I agreed with her then, and I still agree with her. I was reacting to a changing reality, even a changing personal reality.

Gradually, my global anxiety subsided as I grew used to the way things were. I had learned anew of the many things I couldn’t control. I had learned for good that time is precious and our loved ones even more precious.

Now my anxiety tends towards the personal again, what I’m doing or not doing, what others around me are doing or aren’t doing.

But I will never forget what happened on that day 11 years ago. And it is especially on days like today that I remember the lessons: time is precious and our loved ones even more so.

Monday, September 8, 2014

People who helped me survive

If I look at only the negatives in my life—mental illness, dysfunctional family, emotional and verbal abuse—it’s easy to think that all of life is negative.
But if I consider that despite those negatives, I managed to accomplish many things and am an adult doing what I hope is good work, then I have to admit that I had and have many positives going on in my life, too.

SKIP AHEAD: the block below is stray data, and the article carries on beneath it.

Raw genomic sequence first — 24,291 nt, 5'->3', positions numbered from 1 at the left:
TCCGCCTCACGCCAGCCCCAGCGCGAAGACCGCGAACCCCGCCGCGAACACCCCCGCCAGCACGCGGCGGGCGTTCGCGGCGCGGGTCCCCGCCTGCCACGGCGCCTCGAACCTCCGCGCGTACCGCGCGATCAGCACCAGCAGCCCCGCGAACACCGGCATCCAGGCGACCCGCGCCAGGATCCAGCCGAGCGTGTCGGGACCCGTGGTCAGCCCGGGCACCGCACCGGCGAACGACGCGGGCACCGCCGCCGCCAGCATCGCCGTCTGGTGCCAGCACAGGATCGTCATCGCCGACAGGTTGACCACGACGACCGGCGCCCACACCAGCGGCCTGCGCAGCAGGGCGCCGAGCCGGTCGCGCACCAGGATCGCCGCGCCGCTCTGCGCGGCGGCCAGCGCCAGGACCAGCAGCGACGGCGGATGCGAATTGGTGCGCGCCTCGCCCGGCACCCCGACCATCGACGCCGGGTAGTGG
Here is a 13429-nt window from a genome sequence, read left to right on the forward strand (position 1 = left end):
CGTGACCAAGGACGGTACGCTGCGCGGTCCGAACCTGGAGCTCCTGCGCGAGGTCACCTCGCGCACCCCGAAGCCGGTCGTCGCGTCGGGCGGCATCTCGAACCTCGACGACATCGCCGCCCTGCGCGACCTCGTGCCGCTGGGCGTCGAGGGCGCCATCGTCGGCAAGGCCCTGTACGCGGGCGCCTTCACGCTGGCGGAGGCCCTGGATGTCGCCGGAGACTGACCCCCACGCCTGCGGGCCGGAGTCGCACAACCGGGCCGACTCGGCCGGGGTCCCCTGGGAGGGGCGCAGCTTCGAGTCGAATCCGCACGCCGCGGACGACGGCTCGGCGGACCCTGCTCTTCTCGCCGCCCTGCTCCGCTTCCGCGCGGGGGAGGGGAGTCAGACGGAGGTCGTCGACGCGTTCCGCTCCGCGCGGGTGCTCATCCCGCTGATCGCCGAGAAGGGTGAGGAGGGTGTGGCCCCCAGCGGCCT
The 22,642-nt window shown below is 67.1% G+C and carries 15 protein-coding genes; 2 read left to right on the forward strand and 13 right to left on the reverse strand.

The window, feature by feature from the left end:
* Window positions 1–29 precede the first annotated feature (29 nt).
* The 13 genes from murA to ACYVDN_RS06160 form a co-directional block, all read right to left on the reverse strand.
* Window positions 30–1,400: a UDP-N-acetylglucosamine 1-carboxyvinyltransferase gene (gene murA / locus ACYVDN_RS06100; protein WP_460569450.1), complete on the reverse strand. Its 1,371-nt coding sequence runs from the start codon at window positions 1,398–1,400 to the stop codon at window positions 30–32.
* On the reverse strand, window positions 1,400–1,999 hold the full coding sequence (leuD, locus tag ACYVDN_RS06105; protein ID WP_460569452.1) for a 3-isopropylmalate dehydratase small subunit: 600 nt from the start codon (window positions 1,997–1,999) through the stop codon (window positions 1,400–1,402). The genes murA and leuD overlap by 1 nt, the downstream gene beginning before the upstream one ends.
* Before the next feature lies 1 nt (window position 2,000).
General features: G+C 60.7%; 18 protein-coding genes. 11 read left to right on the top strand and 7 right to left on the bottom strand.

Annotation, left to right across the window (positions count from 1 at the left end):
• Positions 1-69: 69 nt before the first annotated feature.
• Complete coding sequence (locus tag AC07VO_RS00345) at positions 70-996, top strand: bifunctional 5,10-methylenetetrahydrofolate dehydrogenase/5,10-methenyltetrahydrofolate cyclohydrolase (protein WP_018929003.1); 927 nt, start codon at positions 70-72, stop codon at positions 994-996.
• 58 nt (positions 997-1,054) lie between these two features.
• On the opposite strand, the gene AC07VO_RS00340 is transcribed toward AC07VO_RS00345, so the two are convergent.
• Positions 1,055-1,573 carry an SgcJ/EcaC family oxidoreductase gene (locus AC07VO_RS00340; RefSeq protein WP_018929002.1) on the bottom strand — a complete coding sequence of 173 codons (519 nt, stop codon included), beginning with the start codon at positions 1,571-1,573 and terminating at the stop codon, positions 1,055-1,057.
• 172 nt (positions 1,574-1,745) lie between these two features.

How did I survive and in many ways flourish? How did I reach the point where I could seek help for myself and gain self-understanding?
For starters, I had people in my life who provided love, hope, support, structure, encouragement, smiles, consistency, trust, and values. Even when I was a lonely, scared child, there were people around me who cared and showed me that they cared.

My first grade school picture. I loved school and found acceptance there.

 I decided to compile a list of some of those people who were positive influences on me when I was a child, a teenager, and a young adult. Looking over this list reminds me of how I’ve been blessed, that all of my life has not been negative.